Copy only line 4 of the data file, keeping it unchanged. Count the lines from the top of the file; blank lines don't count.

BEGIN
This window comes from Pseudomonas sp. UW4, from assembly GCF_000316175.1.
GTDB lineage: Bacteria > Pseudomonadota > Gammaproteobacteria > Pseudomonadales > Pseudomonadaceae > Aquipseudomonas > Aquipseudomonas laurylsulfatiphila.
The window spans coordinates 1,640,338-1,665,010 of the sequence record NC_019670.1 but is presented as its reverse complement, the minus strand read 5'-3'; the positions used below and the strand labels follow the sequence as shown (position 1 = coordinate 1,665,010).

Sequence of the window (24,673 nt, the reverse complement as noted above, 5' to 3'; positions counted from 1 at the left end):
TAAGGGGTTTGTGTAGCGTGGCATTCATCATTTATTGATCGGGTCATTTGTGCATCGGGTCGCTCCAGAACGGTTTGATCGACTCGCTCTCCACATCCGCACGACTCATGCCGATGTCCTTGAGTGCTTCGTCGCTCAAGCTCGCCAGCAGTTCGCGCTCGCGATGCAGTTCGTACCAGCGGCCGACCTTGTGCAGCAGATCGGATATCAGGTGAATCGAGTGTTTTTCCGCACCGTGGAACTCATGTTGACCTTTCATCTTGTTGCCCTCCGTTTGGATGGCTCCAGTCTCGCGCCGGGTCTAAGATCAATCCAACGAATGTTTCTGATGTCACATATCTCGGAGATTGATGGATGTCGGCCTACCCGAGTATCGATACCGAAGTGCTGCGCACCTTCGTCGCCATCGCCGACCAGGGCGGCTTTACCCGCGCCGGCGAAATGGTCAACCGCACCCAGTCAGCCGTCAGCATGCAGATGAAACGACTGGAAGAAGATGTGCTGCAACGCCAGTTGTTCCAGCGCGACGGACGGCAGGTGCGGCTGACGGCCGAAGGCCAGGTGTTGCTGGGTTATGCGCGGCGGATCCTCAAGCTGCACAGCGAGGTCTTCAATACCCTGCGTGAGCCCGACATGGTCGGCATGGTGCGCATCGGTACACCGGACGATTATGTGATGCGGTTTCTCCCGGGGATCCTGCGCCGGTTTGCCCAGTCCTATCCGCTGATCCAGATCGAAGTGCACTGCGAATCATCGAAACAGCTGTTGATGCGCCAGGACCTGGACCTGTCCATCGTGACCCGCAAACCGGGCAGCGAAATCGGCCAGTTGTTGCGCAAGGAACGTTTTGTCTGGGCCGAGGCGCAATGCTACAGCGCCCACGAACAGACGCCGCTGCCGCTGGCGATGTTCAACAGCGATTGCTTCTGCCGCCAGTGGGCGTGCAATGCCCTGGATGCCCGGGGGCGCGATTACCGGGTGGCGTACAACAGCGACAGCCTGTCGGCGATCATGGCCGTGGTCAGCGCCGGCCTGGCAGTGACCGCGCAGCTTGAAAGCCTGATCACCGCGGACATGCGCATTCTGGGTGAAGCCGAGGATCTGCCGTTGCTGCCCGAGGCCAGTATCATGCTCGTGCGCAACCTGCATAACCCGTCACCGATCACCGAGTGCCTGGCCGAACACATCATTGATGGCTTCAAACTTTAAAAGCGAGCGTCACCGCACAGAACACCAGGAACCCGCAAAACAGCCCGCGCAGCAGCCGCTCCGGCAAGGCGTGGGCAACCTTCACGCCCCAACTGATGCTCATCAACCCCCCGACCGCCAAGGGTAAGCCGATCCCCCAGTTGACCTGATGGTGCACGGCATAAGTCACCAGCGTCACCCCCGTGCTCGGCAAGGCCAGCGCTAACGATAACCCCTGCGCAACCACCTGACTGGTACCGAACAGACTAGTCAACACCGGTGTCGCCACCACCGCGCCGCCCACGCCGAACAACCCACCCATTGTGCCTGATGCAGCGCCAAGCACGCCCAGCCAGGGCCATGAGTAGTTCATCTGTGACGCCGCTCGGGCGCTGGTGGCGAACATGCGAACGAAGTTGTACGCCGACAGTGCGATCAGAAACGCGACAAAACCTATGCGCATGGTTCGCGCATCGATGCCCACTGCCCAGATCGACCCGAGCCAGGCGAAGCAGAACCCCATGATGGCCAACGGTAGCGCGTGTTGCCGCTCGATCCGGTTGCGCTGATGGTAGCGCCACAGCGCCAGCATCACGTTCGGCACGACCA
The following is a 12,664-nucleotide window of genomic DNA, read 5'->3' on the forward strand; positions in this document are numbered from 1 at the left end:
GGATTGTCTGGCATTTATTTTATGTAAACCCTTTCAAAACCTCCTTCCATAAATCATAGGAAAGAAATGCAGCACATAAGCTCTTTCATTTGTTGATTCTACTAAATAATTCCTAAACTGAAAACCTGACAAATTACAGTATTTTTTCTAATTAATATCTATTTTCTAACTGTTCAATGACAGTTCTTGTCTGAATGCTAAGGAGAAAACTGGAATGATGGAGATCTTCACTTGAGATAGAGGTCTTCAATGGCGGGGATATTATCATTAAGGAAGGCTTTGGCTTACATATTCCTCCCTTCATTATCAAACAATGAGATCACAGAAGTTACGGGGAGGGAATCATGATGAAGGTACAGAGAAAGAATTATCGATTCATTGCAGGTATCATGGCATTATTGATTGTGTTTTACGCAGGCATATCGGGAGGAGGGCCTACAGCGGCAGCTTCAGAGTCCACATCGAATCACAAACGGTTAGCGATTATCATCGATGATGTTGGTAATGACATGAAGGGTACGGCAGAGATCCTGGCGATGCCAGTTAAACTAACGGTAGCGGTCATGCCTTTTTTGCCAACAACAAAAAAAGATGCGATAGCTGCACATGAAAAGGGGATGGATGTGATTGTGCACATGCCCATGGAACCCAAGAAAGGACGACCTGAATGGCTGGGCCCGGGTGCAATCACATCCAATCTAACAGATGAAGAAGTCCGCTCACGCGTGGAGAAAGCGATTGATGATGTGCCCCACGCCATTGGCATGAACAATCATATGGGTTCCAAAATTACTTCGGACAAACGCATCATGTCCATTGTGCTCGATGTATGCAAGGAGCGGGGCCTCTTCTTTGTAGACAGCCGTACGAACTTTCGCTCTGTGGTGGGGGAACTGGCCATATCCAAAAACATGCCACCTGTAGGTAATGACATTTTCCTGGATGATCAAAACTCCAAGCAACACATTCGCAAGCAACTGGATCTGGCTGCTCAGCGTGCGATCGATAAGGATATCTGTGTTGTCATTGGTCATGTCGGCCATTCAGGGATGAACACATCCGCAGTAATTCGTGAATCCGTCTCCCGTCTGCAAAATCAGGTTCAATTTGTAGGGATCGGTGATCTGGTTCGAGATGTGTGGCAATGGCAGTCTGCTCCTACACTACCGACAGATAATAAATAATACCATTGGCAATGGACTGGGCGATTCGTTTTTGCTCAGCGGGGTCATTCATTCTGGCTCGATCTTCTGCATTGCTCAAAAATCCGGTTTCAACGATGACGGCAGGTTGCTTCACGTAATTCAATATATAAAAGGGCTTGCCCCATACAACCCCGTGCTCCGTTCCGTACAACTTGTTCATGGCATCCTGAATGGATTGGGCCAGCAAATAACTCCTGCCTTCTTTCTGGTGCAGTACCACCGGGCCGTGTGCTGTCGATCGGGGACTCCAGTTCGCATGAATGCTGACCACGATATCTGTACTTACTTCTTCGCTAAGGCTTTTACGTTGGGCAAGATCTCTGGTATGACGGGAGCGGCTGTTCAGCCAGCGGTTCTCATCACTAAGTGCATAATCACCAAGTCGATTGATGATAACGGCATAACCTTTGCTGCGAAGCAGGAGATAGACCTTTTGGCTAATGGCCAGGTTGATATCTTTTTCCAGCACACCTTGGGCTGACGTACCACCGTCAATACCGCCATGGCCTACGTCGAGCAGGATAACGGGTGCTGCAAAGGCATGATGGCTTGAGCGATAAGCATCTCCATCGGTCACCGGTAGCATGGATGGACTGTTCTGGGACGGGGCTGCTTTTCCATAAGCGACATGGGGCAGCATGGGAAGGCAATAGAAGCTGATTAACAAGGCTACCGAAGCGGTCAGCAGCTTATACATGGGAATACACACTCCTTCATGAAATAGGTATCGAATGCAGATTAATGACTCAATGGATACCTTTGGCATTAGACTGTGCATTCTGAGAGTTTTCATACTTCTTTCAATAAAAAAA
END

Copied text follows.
Sequence of the window (24,673 nt, the reverse complement as noted above, 5' to 3'; positions counted from 1 at the left end):